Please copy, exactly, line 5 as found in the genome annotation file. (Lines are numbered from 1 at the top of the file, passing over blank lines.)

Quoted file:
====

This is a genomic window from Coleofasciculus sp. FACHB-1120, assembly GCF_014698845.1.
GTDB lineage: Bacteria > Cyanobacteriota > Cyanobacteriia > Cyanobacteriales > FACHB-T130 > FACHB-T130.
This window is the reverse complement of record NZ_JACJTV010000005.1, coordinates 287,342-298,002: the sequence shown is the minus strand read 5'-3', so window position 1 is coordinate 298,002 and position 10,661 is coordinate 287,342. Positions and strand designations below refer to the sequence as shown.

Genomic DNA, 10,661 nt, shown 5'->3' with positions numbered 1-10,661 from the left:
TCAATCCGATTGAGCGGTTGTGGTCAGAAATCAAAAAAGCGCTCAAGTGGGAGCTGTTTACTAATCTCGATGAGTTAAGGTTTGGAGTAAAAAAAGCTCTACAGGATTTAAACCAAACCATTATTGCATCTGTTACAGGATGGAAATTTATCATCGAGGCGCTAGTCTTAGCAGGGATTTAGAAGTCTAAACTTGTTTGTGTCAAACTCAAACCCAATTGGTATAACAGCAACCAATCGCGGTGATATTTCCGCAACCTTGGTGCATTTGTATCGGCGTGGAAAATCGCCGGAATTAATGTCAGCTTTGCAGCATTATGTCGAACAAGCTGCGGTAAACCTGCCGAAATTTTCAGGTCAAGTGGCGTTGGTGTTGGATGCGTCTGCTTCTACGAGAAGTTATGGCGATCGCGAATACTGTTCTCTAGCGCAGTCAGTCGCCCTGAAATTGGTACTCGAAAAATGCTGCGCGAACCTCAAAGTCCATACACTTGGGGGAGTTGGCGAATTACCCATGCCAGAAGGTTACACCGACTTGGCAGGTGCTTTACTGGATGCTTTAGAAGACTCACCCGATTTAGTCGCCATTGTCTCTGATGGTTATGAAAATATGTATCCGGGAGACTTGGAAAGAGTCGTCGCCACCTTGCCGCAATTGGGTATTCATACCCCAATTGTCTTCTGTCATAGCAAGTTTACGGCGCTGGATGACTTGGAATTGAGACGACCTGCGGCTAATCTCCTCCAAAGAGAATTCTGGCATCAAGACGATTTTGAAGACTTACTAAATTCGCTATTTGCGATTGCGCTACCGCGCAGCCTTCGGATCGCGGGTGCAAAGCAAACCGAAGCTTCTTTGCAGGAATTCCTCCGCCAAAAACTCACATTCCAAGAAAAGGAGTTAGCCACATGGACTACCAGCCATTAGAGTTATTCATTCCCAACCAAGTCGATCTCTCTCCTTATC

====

TCAATCCGATTGAGCGGTTGTGGTCAGAAATCAAAAAAGCGCTCAAGTGGGAGCTGTTTACTAATCTCGATGAGTTAAGGTTTGGAGTAAAAAAAGCTCTACAGGATTTAAACCAAACCATTATTGCATCTGTTACAGGATGGAAATTTATCATCGAGGCGCTAGTCTTAGCAGGGATTTAGAAGTCTAAACTTGTTTGTGTCAAACTCAAACCCAATTGGTATAACAGCAACCAATCGCGGTGATATTTCCGCAACCTTGGTGCATTTGTATCGGCGTGGAAAATCGCCGGAATTAATGTCAGCTTTGCAGCATTATGTCGAACAAGCTGCGGTAAACCTGCCGAAATTTTCAGGTCAAGTGGCGTTGGTGTTGGATGCGTCTGCTTCTACGAGAAGTTATGGCGATCGCGAATACTGTTCTCTAGCGCAGTCAGTCGCCCTGAAATTGGTACTCGAAAAATGCTGCGCGAACCTCAAAGTCCATACACTTGGGGGAGTTGGCGAATTACCCATGCCAGAAGGTTACACCGACTTGGCAGGTGCTTTACTGGATGCTTTAGAAGACTCACCCGATTTAGTCGCCATTGTCTCTGATGGTTATGAAAATATGTATCCGGGAGACTTGGAAAGAGTCGTCGCCACCTTGCCGCAATTGGGTATTCATACCCCAATTGTCTTCTGTCATAGCAAGTTTACGGCGCTGGATGACTTGGAATTGAGACGACCTGCGGCTAATCTCCTCCAAAGAGAATTCTGGCATCAAGACGATTTTGAAGACTTACTAAATTCGCTATTTGCGATTGCGCTACCGCGCAGCCTTCGGATCGCGGGTGCAAAGCAAACCGAAGCTTCTTTGCAGGAATTCCTCCGCCAAAAACTCACATTCCAAGAAAAGGAGTTAGCCACATGGACTACCAGCCATTAGAGTTATTCATTCCCAACCAAGTCGATCTCTCTCCTTATC